Hawaiians Against Baseball Disaster

Many guilty incompetent, try to apologize with that triviality of ‘reasons beyond our control’… JV

George L. Ortega M. d’Obregon asks: “What was Joe DiMaggio’s number during the 56 games he hit in 1941?”

Amigo Yoyo: During the string he made 408 hits, 91 hits, 223 at-bats and 55 RBIs. He averaged 375 at the end of that season. The Yankees won 41 of 56 games, lost 13, and tied two. There were still stadiums without lights.

Maracaibo’s Alfredo Boscan asks: “Who has been the pitcher to consistently post zero?”.

Friend Fred: Orel Herschiser of the Dodgers, who scored 59 consecutive zeros in 1988 against the Expo between August 30 and September 28 against the Padres.

The previous record was 58.2 in 1968 by another Dodger, Don Drysdale.

Caracas’s Ramiro Ichenagusia asks: “Why did you choose Tommy John for the first elbow operation, and not someone else?”

Amigo Miro: He did not “choose” him, but, in 1974, he went to consult with surgeon Frank Jobe, who, after three examinations, proposed an experiment to replace the tendon of his left elbow with a Can go his wrist. Correct.

Venezuela’s professional umpire Juan Loiza asks: “Why are they going to increase the size of the bases?”

Friend and Namesake: Commissioner Ron Manfred argues that this will prevent injuries, especially at first base, where runners sometimes step onto the feet of defensive players.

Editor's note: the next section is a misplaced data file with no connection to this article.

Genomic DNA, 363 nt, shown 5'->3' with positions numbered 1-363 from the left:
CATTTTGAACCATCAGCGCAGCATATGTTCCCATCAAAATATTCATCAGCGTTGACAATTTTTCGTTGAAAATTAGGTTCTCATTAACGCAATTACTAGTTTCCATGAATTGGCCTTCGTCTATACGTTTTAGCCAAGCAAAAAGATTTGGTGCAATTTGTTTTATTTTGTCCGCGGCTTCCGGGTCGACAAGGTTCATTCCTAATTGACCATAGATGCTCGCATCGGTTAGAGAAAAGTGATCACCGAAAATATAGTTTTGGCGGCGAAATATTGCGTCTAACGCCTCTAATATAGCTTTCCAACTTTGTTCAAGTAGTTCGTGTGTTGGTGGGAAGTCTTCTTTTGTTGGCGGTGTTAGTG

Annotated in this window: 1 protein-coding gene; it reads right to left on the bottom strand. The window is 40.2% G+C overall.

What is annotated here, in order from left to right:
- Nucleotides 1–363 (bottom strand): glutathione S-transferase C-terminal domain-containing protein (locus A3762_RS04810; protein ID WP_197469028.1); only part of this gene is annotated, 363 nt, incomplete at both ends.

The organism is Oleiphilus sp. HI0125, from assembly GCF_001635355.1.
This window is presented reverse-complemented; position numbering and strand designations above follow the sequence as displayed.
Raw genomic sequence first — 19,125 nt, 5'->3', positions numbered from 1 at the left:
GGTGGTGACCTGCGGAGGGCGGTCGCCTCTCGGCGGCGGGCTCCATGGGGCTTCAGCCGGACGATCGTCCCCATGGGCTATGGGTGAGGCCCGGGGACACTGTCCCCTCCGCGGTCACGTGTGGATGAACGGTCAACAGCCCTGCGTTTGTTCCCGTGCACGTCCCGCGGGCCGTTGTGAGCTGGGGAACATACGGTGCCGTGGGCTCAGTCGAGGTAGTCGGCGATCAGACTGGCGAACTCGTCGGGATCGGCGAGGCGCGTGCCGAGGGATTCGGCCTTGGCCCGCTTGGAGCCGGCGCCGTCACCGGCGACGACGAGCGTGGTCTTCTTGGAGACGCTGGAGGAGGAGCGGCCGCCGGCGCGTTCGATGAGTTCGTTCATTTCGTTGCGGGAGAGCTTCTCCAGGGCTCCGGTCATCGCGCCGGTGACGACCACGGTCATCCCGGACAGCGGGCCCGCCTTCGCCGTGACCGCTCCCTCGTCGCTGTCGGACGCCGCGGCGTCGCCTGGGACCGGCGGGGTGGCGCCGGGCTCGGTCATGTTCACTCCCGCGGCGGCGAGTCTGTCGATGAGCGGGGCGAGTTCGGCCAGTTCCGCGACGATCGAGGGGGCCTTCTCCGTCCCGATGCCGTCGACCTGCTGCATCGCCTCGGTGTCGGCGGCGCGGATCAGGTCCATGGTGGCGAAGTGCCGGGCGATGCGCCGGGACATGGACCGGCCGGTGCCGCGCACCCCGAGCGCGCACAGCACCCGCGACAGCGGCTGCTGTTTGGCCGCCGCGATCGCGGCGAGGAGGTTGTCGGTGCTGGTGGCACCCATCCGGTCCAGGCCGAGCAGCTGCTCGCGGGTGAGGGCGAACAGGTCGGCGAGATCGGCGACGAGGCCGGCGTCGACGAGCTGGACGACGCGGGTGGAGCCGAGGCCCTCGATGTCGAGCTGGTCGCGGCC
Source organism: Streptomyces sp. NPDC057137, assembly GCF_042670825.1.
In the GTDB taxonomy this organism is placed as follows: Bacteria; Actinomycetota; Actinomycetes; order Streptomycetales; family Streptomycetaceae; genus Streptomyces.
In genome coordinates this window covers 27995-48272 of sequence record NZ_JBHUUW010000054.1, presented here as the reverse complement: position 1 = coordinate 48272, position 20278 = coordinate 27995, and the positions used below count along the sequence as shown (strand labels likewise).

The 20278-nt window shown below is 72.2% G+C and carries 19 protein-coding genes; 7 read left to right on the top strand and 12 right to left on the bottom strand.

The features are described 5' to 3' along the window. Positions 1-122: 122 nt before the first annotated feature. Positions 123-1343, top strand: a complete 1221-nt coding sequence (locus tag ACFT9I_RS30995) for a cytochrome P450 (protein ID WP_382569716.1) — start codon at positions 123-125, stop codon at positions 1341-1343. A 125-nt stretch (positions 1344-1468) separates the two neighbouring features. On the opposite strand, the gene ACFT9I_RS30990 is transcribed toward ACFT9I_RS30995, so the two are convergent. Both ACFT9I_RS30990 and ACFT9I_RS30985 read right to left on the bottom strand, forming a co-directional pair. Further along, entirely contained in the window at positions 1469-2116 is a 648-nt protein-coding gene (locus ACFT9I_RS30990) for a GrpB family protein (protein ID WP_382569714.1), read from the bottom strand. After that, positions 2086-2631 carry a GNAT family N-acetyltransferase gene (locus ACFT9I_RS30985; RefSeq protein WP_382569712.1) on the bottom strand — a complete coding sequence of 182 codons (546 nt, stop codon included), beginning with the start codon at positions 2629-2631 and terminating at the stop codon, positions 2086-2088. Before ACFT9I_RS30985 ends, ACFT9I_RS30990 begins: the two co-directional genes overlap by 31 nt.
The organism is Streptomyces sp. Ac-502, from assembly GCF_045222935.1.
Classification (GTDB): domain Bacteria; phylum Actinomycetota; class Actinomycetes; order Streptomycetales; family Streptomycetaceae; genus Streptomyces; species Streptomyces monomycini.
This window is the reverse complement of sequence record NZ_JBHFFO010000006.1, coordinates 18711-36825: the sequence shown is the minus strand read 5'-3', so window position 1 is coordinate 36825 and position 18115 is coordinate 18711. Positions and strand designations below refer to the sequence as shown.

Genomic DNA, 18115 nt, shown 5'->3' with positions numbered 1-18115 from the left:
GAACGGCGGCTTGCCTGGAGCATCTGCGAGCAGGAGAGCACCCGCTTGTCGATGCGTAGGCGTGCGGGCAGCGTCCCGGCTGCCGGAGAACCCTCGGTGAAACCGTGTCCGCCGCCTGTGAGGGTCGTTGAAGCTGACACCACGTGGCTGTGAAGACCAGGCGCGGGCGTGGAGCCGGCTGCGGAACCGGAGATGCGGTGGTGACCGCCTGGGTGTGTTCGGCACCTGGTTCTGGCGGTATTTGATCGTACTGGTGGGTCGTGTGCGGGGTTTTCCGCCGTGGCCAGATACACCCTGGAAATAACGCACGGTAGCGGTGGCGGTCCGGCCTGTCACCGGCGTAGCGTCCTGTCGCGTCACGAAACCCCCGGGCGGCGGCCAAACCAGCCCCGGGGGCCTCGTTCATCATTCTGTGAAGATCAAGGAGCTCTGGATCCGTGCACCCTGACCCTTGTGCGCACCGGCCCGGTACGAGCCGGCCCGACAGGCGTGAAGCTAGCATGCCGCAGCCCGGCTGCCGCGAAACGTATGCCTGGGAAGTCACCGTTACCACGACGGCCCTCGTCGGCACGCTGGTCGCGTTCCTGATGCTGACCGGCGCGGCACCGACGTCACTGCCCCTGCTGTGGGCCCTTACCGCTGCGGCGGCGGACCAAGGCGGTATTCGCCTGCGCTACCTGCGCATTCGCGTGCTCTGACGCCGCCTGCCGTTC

Dinosalva Grizales of Hawaii observes: “Players dressed as beggars are ragged, dirty; Plus the storytellers and commentators in Spanish are destroying the game and the language; Plus commissioner Rob Manfred imposing stupidity, they’re fucking baseball. Why would they hate him like this, if he has taken so many out of misery and given so many, including Manfred, $17.5 million a year in salary?

Culiacán’s Victorino R. Pinzon asks: “Can the Dodgers beat the record for most wins by a team in a season?”

Friend Vic: My friend at BetOnline, Jimmy Shapiro tells me, he seems to have got it. Yesterday Tuesday they got up with 97-43. The mark is 116, set by the Cubs in 1906 and tied by the Mariners in 2001. Don will come and we will see!

Thank you for the life that has given me so much, even to a reader like you.

Attention. – You can read the collection of “Juan Vene en la Pelota” on the Internet, as “The game reunites us”.

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